In a welcome (for some anyway) sign of the changing seasons, severe thunderstorms will develop in the southern Plains each afternoon this week ahead of an upper level low currently drifting through California. This post will take a quick look at the overall pattern through the end of the week including which areas are most at-risk for severe storms and what the main threats might be.
This upper level low swirling west/northwest of San Francisco will be responsible for creating an overall large-scale environment favorable for severe weather in the Plains this week. On the loop above, you can see a plume of Pacific moisture advancing into the southern Rockies and another plume of moisture closer to the Gulf of Mexico in Texas/NE Mexico. If you watch carefully, you’ll notice that winds over California are out of the south while winds over the Southern Rockies are out of the southwest. This divergence aloft helps to support upward motion which is needed to support thunderstorm development.
Not many storms are expected today as the upper level low and its upward motion/strong upper level winds (important for wind shear) remain too far west over the Pacific Ocean. Low level moisture, and the instability it supports, will remain confined to Texas. The best chance for a few storms will be on the far western edge of this low level moisture pool. Storms that are able to form here could produce some strong winds and large hail. At the moment it looks like there won’t be quite enough shear or low level moisture for tornadoes, though it’s unwise to totally rule one out.
Tomorrow, the upper level low will shift slightly southeast. However, a disturbance will zip around the base of the low and head northeast into the Plains around sunset. That disturbance will bring with it a little taste of the upward motion/upper level divergence/stronger upper level winds associated with the upper level low. Additionally, as surface high pressure settles into the western Atlantic, moisture from the Gulf of Mexico will continue to advance into the Plains. As a result, conditions will be favorable for severe thunderstorm development across a wider swath of western Texas and adjacent parts of far western Oklahoma.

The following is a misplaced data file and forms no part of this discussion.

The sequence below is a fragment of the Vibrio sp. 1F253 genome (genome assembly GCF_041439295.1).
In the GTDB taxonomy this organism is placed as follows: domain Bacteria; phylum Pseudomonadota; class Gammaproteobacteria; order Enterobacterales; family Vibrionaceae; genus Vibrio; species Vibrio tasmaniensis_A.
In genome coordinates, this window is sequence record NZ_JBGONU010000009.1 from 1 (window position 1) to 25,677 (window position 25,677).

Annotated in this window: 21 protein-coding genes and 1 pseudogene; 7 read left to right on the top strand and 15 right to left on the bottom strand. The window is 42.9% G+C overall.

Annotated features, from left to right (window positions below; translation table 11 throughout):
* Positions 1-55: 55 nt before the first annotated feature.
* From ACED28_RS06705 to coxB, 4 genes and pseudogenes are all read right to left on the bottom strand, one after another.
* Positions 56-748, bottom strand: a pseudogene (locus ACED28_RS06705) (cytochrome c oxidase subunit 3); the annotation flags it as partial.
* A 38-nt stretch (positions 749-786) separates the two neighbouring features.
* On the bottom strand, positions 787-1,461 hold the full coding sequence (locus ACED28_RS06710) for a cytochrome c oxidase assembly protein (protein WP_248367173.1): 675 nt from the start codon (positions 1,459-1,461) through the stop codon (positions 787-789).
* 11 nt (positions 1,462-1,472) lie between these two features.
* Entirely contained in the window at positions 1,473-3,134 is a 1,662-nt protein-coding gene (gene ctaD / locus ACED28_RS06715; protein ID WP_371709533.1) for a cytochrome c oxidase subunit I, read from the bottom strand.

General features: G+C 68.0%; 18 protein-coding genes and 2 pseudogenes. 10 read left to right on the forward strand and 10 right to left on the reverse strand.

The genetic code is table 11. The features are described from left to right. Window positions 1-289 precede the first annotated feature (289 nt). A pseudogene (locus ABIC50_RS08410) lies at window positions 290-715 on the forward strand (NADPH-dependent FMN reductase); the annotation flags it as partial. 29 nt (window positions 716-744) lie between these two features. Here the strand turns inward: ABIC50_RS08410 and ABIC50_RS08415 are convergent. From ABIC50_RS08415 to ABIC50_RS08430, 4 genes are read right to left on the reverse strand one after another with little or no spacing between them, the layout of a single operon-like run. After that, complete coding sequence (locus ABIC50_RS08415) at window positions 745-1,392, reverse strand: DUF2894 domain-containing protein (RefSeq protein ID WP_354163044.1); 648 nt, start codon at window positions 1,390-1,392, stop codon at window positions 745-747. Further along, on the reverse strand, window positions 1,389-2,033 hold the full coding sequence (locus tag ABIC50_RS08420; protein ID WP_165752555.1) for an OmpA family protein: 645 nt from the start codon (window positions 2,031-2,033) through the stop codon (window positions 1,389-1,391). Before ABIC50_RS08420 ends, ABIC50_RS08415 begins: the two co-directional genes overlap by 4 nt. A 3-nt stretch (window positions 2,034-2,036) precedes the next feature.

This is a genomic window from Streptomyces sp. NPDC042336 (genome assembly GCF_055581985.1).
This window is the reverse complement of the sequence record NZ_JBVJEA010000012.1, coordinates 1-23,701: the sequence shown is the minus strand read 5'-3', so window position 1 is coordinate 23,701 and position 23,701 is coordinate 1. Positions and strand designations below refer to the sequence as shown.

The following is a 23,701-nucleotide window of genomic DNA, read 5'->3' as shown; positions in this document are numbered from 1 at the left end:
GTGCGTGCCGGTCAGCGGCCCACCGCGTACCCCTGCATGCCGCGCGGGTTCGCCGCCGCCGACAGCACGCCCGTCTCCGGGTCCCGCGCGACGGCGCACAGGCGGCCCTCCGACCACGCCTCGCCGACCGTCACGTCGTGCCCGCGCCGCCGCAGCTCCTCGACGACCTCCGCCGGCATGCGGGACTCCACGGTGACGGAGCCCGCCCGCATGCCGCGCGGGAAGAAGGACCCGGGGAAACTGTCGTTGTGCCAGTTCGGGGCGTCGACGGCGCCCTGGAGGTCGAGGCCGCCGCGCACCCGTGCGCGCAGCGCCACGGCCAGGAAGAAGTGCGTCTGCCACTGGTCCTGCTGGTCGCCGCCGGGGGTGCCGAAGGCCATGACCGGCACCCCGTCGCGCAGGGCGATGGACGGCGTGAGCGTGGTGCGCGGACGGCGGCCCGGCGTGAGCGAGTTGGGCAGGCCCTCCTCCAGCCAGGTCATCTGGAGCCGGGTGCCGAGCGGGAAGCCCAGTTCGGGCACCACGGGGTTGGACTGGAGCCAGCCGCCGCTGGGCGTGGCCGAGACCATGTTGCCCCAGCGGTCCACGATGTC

The ECMWF’s thunderstorm composite map gives us a more precise look at the ingredients necessary for severe thunderstorm formation. Instability on Tuesday will be more widespread than today, but it also likely won’t be quite as potent. CAPE values between 500 and 1000 J/kg are right on the lower edge of being supportive for severe thunderstorm development, especially without a strong frontal boundary to force rising motion. Upward motion tomorrow will be provided by a dryline. It’s tough to get strong upward motion along a dryline, so expect storms to be relatively isolated at least initially. I’ve put a thick dashed line on the map which roughly separates the area where shear is set up favorably for linear storm modes from the area where shear is more favorable for supercells. It’s not quite clear just how many supercells will be able to form given the lack of deep instability and upward motion, but those that do manage to pop up will be capable of producing damaging winds and large hail. A tornado or two is also possible especially east of that dashed line on the map above.
Coverage and intensity of storms looks to substantially increase on Wednesday as the upper level low begins moving into the Rockies. This will place the Plains squarely in the most optimal spot for upper level divergence which means that the dryline will get a much-needed boost as it tries to drag moist air near the surface high enough for it to rise freely to the tropopause.
The ECMWF’s thunderstorm composite forecast shows much greater instability and much higher shear on Wednesday in response to the upper level low moving east. As a result, while similar areas will be impacted by storms (mostly western Texas, parts of SW OK too), severe weather will be more intense and more widespread. At the moment, both supercells and some linear structures are possible though there’s still too much uncertainty to try to pin down where each type of storm (and associated hazards) are most likely. Damaging winds, tornadoes, and large hail are all possible with these storms.
The upper level low will fall apart as it moves east on Thursday, but it will still be supportive of some thunderstorms in parts of Oklahoma, Kansas, and Missouri. It still remains to be seen just how unstable the air in this region will be after Wednesday’s storms, and thus the magnitude of the severe threat remains unknown. Little to no storms are expected on Friday as the upper level low fades into a weak disturbance which will be racing into eastern Canada.